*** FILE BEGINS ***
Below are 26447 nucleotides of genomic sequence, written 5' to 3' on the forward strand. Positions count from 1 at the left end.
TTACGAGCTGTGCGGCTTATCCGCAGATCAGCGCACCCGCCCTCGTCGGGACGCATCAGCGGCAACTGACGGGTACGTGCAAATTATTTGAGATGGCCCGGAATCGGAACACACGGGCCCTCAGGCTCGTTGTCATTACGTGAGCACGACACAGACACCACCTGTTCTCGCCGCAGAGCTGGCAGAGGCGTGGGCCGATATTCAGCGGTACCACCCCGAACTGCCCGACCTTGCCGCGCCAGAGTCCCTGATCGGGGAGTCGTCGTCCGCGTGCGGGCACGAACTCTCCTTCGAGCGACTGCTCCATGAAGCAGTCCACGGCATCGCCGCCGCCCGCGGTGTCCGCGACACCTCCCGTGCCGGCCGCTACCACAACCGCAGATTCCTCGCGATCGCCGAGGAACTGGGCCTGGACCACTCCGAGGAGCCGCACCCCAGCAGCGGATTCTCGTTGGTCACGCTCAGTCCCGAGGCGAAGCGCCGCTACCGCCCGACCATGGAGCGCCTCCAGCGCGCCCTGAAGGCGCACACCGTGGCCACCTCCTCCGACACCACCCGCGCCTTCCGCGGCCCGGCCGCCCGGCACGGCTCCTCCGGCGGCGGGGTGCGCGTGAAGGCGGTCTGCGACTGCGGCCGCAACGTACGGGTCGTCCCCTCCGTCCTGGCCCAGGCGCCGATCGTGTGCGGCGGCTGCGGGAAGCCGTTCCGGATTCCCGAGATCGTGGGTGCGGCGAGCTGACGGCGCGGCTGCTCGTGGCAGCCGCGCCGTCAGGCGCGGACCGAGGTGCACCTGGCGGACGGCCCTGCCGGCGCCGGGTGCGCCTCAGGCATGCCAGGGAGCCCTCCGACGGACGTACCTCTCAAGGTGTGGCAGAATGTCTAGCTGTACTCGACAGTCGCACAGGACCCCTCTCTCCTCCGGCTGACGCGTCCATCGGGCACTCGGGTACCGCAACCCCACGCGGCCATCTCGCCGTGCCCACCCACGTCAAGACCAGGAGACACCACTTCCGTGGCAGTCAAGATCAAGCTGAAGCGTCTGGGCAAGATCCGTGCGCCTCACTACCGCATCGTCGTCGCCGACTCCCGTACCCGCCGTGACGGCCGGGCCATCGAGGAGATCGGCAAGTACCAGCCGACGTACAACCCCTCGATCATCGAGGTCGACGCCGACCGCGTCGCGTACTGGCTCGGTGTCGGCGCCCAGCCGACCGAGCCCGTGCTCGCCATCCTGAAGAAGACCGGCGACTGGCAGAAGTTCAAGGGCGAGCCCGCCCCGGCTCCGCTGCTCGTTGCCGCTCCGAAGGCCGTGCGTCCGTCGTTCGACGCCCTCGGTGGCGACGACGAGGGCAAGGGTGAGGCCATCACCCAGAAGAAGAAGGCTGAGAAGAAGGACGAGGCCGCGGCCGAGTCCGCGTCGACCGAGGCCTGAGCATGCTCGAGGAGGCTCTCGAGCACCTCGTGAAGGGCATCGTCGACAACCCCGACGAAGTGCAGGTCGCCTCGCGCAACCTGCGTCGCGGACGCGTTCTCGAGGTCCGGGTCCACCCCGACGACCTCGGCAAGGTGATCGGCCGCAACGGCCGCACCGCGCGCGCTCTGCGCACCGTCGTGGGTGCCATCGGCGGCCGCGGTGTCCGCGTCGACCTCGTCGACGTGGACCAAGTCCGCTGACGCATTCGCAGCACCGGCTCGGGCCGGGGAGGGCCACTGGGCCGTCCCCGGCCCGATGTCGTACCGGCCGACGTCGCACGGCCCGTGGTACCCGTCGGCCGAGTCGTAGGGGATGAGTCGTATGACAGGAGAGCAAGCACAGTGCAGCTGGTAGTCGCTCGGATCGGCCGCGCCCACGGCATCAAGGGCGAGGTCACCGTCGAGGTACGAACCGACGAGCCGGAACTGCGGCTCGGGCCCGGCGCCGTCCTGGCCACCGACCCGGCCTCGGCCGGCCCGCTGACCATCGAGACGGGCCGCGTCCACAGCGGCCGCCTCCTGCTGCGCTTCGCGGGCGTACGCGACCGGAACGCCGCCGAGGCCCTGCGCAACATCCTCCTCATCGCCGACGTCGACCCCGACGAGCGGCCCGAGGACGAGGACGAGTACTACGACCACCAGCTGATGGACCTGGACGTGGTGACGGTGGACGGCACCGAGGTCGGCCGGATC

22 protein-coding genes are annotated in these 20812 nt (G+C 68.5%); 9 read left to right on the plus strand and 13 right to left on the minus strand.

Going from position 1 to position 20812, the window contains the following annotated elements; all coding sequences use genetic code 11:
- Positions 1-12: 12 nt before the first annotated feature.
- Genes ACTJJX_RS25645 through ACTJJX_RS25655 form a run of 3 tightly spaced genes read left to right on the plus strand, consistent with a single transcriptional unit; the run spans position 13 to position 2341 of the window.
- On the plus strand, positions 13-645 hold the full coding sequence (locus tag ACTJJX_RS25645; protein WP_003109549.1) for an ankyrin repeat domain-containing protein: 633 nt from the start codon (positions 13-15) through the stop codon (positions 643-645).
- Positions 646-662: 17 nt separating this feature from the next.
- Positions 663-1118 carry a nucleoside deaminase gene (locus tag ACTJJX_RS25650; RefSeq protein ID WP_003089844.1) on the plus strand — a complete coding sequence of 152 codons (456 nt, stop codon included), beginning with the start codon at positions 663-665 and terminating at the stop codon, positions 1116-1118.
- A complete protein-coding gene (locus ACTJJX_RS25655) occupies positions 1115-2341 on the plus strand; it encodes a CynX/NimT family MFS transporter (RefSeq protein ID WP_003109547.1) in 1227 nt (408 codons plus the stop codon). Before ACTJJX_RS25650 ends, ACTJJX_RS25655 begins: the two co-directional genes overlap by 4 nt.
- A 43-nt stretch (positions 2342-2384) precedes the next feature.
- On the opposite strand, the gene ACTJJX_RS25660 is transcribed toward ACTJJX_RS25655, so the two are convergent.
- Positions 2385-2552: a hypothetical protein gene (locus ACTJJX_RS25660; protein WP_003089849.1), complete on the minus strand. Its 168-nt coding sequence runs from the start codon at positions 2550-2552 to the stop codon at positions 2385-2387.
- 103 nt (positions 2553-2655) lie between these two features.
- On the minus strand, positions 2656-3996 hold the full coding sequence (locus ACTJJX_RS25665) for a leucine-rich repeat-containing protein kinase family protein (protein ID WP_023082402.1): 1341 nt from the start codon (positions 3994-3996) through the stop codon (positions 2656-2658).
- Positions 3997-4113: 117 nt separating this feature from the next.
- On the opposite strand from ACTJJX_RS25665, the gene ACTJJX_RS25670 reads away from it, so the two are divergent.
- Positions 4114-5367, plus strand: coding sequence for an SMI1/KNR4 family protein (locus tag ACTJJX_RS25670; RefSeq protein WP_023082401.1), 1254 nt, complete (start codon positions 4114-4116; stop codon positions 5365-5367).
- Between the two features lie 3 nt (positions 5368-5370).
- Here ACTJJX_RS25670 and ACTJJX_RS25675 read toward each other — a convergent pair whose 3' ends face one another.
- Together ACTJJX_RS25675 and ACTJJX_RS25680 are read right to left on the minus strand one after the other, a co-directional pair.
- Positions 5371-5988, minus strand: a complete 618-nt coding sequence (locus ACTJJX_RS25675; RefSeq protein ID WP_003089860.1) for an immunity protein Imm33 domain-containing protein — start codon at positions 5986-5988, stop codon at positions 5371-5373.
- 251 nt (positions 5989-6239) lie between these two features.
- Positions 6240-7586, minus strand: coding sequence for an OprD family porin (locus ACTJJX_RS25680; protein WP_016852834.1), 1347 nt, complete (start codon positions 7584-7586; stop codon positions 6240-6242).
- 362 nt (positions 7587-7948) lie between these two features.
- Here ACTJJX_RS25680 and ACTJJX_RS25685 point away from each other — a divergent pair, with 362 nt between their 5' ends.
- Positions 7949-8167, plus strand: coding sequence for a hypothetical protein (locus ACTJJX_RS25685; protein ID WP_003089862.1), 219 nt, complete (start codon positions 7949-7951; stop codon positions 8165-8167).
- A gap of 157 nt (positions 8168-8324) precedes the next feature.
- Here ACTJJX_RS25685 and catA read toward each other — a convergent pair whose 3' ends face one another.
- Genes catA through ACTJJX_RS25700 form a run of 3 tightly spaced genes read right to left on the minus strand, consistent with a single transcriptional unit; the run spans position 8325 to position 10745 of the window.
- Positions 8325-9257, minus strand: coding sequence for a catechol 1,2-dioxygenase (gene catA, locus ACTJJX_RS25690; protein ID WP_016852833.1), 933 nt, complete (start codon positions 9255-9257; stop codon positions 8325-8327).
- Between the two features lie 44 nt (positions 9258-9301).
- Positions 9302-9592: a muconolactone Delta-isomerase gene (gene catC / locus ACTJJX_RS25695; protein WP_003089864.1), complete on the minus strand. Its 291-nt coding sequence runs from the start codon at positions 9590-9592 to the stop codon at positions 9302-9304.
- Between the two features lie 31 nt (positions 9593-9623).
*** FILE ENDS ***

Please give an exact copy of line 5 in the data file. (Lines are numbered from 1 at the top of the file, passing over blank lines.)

- Positions 1-12: 12 nt before the first annotated feature.